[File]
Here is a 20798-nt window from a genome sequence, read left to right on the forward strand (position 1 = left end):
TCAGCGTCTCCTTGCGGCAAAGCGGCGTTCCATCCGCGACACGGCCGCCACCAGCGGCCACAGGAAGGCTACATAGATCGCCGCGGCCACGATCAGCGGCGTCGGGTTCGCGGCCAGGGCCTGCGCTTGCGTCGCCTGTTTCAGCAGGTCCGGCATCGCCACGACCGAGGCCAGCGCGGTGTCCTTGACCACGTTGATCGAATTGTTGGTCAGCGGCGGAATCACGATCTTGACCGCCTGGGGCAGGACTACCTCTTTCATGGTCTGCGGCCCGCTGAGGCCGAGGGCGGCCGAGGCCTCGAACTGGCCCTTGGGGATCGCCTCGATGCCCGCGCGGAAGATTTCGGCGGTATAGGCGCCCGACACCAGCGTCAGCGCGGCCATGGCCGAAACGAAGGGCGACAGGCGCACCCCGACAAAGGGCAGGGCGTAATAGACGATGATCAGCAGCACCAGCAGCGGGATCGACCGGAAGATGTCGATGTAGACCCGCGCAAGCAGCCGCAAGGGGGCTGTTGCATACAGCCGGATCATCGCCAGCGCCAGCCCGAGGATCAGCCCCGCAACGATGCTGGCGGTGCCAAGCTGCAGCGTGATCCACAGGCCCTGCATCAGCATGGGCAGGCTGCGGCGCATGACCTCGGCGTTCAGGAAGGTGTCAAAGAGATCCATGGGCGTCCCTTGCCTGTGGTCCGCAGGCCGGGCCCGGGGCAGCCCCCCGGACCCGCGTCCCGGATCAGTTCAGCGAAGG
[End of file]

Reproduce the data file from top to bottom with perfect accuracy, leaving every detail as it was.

Here is a 20798-nt window from a genome sequence, read left to right on the forward strand (position 1 = left end):
TCAGCGTCTCCTTGCGGCAAAGCGGCGTTCCATCCGCGACACGGCCGCCACCAGCGGCCACAGGAAGGCTACATAGATCGCCGCGGCCACGATCAGCGGCGTCGGGTTCGCGGCCAGGGCCTGCGCTTGCGTCGCCTGTTTCAGCAGGTCCGGCATCGCCACGACCGAGGCCAGCGCGGTGTCCTTGACCACGTTGATCGAATTGTTGGTCAGCGGCGGAATCACGATCTTGACCGCCTGGGGCAGGACTACCTCTTTCATGGTCTGCGGCCCGCTGAGGCCGAGGGCGGCCGAGGCCTCGAACTGGCCCTTGGGGATCGCCTCGATGCCCGCGCGGAAGATTTCGGCGGTATAGGCGCCCGACACCAGCGTCAGCGCGGCCATGGCCGAAACGAAGGGCGACAGGCGCACCCCGACAAAGGGCAGGGCGTAATAGACGATGATCAGCAGCACCAGCAGCGGGATCGACCGGAAGATGTCGATGTAGACCCGCGCAAGCAGCCGCAAGGGGGCTGTTGCATACAGCCGGATCATCGCCAGCGCCAGCCCGAGGATCAGCCCCGCAACGATGCTGGCGGTGCCAAGCTGCAGCGTGATCCACAGGCCCTGCATCAGCATGGGCAGGCTGCGGCGCATGACCTCGGCGTTCAGGAAGGTGTCAAAGAGATCCATGGGCGTCCCTTGCCTGTGGTCCGCAGGCCGGGCCCGGGGCAGCCCCCCGGACCCGCGTCCCGGATCAGTTCAGCGAAGG